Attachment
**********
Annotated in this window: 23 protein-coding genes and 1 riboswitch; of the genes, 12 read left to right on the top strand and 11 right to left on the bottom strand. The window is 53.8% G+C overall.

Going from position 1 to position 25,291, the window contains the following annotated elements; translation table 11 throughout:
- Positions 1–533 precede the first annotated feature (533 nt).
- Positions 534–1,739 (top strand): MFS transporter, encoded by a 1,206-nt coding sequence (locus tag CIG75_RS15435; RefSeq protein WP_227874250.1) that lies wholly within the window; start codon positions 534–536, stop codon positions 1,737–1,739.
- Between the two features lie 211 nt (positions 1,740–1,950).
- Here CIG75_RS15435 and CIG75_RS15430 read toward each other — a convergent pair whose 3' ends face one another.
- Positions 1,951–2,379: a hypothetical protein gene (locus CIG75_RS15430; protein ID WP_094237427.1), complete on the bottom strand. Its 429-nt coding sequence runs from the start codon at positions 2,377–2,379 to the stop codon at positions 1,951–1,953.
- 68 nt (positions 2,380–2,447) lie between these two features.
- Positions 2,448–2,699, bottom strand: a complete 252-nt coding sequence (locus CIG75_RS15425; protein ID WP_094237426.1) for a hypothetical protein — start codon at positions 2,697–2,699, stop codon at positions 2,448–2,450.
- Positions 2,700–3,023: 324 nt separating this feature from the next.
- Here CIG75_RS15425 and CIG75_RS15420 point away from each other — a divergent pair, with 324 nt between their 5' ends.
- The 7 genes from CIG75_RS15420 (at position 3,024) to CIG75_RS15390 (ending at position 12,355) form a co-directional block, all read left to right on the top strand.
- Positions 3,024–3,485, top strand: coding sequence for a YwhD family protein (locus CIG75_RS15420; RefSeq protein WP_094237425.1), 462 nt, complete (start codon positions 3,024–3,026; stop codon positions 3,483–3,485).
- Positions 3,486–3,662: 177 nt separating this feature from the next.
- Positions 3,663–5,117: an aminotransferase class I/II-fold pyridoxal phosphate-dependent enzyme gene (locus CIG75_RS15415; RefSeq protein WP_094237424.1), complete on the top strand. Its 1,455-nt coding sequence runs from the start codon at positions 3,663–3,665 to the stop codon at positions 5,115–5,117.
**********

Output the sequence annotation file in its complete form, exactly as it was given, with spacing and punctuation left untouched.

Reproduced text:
Annotated in this window: 23 protein-coding genes and 1 riboswitch; of the genes, 12 read left to right on the top strand and 11 right to left on the bottom strand. The window is 53.8% G+C overall.

Going from position 1 to position 25,291, the window contains the following annotated elements; translation table 11 throughout:
- Positions 1–533 precede the first annotated feature (533 nt).
- Positions 534–1,739 (top strand): MFS transporter, encoded by a 1,206-nt coding sequence (locus tag CIG75_RS15435; RefSeq protein WP_227874250.1) that lies wholly within the window; start codon positions 534–536, stop codon positions 1,737–1,739.
- Between the two features lie 211 nt (positions 1,740–1,950).
- Here CIG75_RS15435 and CIG75_RS15430 read toward each other — a convergent pair whose 3' ends face one another.
- Positions 1,951–2,379: a hypothetical protein gene (locus CIG75_RS15430; protein ID WP_094237427.1), complete on the bottom strand. Its 429-nt coding sequence runs from the start codon at positions 2,377–2,379 to the stop codon at positions 1,951–1,953.
- 68 nt (positions 2,380–2,447) lie between these two features.
- Positions 2,448–2,699, bottom strand: a complete 252-nt coding sequence (locus CIG75_RS15425; protein ID WP_094237426.1) for a hypothetical protein — start codon at positions 2,697–2,699, stop codon at positions 2,448–2,450.
- Positions 2,700–3,023: 324 nt separating this feature from the next.
- Here CIG75_RS15425 and CIG75_RS15420 point away from each other — a divergent pair, with 324 nt between their 5' ends.
- The 7 genes from CIG75_RS15420 (at position 3,024) to CIG75_RS15390 (ending at position 12,355) form a co-directional block, all read left to right on the top strand.
- Positions 3,024–3,485, top strand: coding sequence for a YwhD family protein (locus CIG75_RS15420; RefSeq protein WP_094237425.1), 462 nt, complete (start codon positions 3,024–3,026; stop codon positions 3,483–3,485).
- Positions 3,486–3,662: 177 nt separating this feature from the next.
- Positions 3,663–5,117: an aminotransferase class I/II-fold pyridoxal phosphate-dependent enzyme gene (locus CIG75_RS15415; RefSeq protein WP_094237424.1), complete on the top strand. Its 1,455-nt coding sequence runs from the start codon at positions 3,663–3,665 to the stop codon at positions 5,115–5,117.